Tiny habits — small, positive changes you implement into your daily routine — can improve your life and make a huge impact on your mindset and productivity. Building positive, impactful habits is a hallmark of high performers.

In 2021, B.J. Fogg published an amazing book called Tiny Habits: The Habits That Change Everything. I love this book, and I think you could learn a lot from it, too. Fogg says people often fail to make changes in their lives because they attempt to accomplish too much at a time. The solution? “Take your aspirations and break them down into tiny behaviors.” He says he has “road-tested” this approach with more than 40,000 people during years of research and refinement, and it works.

Two years earlier, in 2019, James Clear published a wildly popular book titled Atomic Habits: an Easy & Proven Way to Build Good Habits and Break Bad Ones. Clear, a world-renowned expert on habit creation, says that too often, “We convince ourselves that massive success requires massive action,” but that improving by just 1 percent at a time “can be far more meaningful, especially in the long run.”

Clear says one reason we have trouble making lasting changes in our lives is because traditionally, research and guidance on habit formation have focused on how external stimuli, such as reward and punishment, affect our ability to form good habits and break bad ones. But he stresses that our thoughts, feelings, and beliefs — our moods and emotions —- matter, too. Making small changes is easier than making significant changes, and when we feel good about them, we’ll be more likely to develop those changes into habits.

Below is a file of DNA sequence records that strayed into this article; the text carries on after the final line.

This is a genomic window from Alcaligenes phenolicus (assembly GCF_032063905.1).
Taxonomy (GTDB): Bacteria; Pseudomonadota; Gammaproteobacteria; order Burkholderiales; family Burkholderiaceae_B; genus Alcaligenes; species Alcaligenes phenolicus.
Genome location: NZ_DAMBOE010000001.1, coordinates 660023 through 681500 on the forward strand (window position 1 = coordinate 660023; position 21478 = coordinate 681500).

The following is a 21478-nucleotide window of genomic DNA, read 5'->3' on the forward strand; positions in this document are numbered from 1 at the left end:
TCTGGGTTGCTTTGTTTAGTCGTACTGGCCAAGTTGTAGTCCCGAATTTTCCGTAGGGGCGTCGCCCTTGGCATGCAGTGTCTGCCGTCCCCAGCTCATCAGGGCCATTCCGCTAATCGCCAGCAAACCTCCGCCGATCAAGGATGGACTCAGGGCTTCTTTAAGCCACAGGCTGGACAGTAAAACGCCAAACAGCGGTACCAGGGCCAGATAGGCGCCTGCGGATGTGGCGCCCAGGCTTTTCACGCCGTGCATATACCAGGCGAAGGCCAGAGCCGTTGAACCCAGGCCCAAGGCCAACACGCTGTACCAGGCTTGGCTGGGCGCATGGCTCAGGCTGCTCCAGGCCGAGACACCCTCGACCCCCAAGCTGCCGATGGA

In my own journey, I have learned the power of small changes. The three tiny changes described below have made it much easier for me to build good habits and improve my life. I hope they will help you do the same!

1. Focus on one priority each day

As you prepare to start each day, ask yourself, “What’s the big thing for the day? If I get nothing else done today, what’s the one thing I have to prioritize?”

The more you have on your plate, the more important this habit becomes. When you have so many priorities in sight that there’s no way you can get them all done, it can feel overwhelming. You can feel defeated before you even get started! And that can diminish your motivation.

Your main priority for the day could be one meeting you need to have, one document you need to complete or one decision you need to make. It doesn’t matter what it is, but when you focus on just that one priority, it streamlines your approach to the day. It helps to write it down so you will see it.

I adopted this habit a while back, and it gives me a lot of satisfaction to know that, by the end of each day, I will have accomplished one really important task. I know that if I start the day trying to tackle many different priorities, it’s likely that I won’t finish any of them.

  • This is a small but powerful habit that you can implement right now! It takes little time, energy, and effort.
  • High performers typically have a lot going on, so our tendency is to think of a long list of priorities. But when we do that, it scatters our focus. This tiny habit — thinking of the one thing you can do during the day that will lead to a feeling of accomplishment — will make it easier to complete your other priorities as well.
  • What is your biggest priority for today? Write it down, focus on it, and complete it! Then notice how good it feels to have a singular focus instead of a scattered one.

2. Read for at least 10 minutes each day

Learning new ideas, concepts, and strategies is so rewarding for me that I spend as much time reading as I can.

To build this habit, start with the goal of reading for a minimum of 10 minutes a day. Why 10 minutes? I recommend 10 minutes because it’s enough time for you to read a good article, a chapter in a book, or something else. This tiny habit can change your life!